These are the same people who tell us that they are over taxed, while at the same time they tell us that their Austerity agenda is needed to get the public finances into shape.
He may also want to put pressure on the Prime Minister and the Chancellor of the Exchequer and encourage them to move away from Austerity and invest in the country’s infrastructure and public services.
The SNP group need to put pressure on the Scottish Government, and the Cabinet Secretary for Finance and Constitution, to move away from their historical position of applying huge cuts to local government.
UNSON city of Edinburgh demands that the progressive parties on the council are seen to be standing up for and fighting to protect jobs and services, not being mere administrators of austerity.
UNISON demands that the council as an employer, takes its statutory duty of care to its employees more seriously, your staff are demoralised, and being asked to take on more and more with less and less, resulting in detrimental impacts to their health and wellbeing.
If shaped by austerity Transformation programs do not work, they cannot work. Transformation in this context is no more than cost cutting, reducing services, and have a negative impact on the terms and conditions of the staff who provide them.
The trade unions are clear that this year’s pay settlement must protect workers from the sharp rise in inflation (the Office for Budget Responsibility (OBR) forecasting rating percentage index RPI inflation this year of 3.3. %), start to reverse the many years of real terms cuts to wages through pay restoration, and protect the lowest paid.
Trade unions have asked for a £1,500 flat rate increase to all, or 6.5%, whichever is greater. This is based on an above inflation increase plus an element of restoration.
The detailed points of the pay claim are:
A settlement that runs for the period 1 April 2018 to 31 March 2019.
A £1,500 flat rate increase to all spinal column points, or 6.5%, whichever is greater (based on a 37hour working week). This includes an above inflation increase plus an element of restoration and should be applied after the Scottish Local Government Living Wage increase has taken effect.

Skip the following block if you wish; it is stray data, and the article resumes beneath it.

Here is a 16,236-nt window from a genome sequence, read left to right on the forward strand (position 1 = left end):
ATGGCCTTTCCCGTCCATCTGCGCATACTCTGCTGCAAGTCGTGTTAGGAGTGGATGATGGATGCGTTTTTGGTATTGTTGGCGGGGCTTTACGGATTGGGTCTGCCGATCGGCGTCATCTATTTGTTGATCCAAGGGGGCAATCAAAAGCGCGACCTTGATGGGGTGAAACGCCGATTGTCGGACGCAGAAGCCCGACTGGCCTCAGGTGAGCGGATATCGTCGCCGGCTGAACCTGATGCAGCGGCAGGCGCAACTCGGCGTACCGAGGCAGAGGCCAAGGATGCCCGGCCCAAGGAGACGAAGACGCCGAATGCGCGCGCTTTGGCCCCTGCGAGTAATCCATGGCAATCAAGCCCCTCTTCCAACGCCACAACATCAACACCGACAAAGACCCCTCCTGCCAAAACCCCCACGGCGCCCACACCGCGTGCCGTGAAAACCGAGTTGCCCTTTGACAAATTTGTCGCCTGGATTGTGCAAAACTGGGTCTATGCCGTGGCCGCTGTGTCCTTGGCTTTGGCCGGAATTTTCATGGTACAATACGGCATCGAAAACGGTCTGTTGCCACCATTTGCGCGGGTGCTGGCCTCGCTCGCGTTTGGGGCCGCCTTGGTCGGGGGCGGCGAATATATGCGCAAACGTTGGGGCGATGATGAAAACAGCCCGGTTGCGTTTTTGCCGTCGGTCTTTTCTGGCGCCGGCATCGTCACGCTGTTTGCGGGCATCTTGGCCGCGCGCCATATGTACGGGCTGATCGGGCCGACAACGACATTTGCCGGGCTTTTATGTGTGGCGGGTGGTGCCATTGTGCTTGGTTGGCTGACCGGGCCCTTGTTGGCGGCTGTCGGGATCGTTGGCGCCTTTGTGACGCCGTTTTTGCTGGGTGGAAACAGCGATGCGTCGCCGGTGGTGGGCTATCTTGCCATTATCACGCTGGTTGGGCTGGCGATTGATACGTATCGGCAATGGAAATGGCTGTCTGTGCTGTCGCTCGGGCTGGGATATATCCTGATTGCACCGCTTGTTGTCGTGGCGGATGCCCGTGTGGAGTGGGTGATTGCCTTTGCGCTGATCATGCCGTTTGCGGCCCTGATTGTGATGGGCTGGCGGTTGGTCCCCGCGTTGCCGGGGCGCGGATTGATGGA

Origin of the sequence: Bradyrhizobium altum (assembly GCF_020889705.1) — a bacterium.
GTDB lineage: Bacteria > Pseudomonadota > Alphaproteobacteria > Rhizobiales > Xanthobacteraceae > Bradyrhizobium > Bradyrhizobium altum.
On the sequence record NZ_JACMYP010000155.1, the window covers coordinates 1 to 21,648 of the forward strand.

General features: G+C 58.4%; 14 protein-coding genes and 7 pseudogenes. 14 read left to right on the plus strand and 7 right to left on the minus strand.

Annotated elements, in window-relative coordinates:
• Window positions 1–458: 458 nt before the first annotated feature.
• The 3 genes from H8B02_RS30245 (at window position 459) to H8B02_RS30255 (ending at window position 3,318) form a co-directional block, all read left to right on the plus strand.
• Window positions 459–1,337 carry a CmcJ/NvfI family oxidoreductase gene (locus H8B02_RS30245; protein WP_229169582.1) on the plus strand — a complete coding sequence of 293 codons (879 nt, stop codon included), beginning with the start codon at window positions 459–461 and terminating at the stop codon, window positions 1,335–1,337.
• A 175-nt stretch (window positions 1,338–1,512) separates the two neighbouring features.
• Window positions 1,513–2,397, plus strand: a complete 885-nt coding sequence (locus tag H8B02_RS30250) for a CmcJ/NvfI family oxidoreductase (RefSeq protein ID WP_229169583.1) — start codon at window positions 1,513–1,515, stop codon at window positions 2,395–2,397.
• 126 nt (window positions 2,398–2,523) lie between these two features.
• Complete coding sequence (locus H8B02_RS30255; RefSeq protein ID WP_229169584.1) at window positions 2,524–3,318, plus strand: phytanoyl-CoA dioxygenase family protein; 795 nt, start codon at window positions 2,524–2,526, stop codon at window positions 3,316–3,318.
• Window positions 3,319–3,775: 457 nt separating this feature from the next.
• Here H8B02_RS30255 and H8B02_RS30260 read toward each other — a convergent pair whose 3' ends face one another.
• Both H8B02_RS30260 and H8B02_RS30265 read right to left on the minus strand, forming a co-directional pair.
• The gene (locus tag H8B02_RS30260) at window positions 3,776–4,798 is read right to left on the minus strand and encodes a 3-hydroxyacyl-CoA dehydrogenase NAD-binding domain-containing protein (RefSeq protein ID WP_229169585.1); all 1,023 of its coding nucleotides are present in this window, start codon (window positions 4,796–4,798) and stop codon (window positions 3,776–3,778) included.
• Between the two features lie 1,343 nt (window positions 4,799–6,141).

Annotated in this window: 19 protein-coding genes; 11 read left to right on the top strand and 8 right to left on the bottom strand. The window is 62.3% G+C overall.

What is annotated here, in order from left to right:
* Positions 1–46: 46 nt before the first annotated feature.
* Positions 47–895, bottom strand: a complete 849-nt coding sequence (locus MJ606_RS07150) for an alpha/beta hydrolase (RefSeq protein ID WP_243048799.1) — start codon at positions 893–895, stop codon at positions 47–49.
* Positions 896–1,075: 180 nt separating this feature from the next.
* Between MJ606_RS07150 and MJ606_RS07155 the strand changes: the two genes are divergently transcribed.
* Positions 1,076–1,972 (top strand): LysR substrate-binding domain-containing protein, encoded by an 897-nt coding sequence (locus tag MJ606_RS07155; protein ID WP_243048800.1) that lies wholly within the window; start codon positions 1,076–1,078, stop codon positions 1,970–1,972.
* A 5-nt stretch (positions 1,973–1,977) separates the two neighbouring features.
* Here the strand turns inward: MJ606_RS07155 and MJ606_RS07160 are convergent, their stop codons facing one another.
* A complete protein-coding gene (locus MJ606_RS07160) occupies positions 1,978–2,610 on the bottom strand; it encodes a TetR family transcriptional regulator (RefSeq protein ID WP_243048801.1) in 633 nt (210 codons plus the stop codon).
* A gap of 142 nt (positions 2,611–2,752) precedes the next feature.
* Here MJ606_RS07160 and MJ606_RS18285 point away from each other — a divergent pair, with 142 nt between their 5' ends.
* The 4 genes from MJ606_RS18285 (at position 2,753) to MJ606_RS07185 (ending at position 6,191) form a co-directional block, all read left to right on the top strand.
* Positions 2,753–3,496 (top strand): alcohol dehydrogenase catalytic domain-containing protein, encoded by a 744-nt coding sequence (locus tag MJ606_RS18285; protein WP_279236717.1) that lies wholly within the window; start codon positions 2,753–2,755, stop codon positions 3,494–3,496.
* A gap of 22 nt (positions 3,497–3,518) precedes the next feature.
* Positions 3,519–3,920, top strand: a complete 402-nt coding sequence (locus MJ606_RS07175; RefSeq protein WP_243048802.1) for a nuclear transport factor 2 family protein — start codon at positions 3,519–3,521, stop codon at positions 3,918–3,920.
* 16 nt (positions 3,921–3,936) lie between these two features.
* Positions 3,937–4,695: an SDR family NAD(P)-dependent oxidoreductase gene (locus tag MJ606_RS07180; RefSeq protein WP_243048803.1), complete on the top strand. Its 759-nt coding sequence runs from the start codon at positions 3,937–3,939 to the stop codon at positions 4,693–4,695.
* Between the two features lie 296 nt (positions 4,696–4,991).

An equivalent percentage uprating of the Scottish Local Government Living Wage (SLGLW), with the SLGLW being used as the minimum pay level for pay and all allowances.
An equivalent percentage or, the median paid where the base salary increase is paid as a flat rate, uprating of all allowances.
A commitment to redress the imbalance in pay, caused by previous pay awards which have been below the rate of inflation, over a period of not more than 5 years.
Our local government workers members have suffered a real terms loss in pay over the past ten years of some 15%. It is only right therefore that this year’s pay settlement must protect workers from the sharp rise in inflation, start to reverse the many years of real terms cuts to wages through pay restoration, and protect the lowest paid.
It is untenable for the Scottish Government to starve local authorities of funding when it has received a £188m cash increase in its budget from Westminster.
Austerity has meant £1.4bn of efficiency savings in Scottish local government since 2012 and 30,000 people have lost their jobs in Scottish local government over the last 5 years. The remaining staff are expected to do more for less. This is understandably having an impact on staff morale and job security.
The key to the future of local government lies with the dedicated staff who provide the services to our communities. This must be recognised and staff properly rewarded through this pay round and in the future in redressing the balance of earnings against the cost of living.”
Councils continue to bear the brunt of austerity cuts.
The 2018/19 settlement to local authorities is most definitely not a “fair deal”.
UNISON branches are campaigning Scotland wide to defend all public services from harsh cuts hurting the most vulnerable.
Cuts to schools’ staff (incl librarians, ASN & school crossing patrols), to libraries, museums, social care, bins, environmental health etc. affect tackling attainment, inequalities, health & wellbeing.
Hard pressed council staff deserve a fair pay deal. Boosting their pay helps the local economy.
‘We will defend our jobs and services. If you are prepared to do the same we will stand fully with you’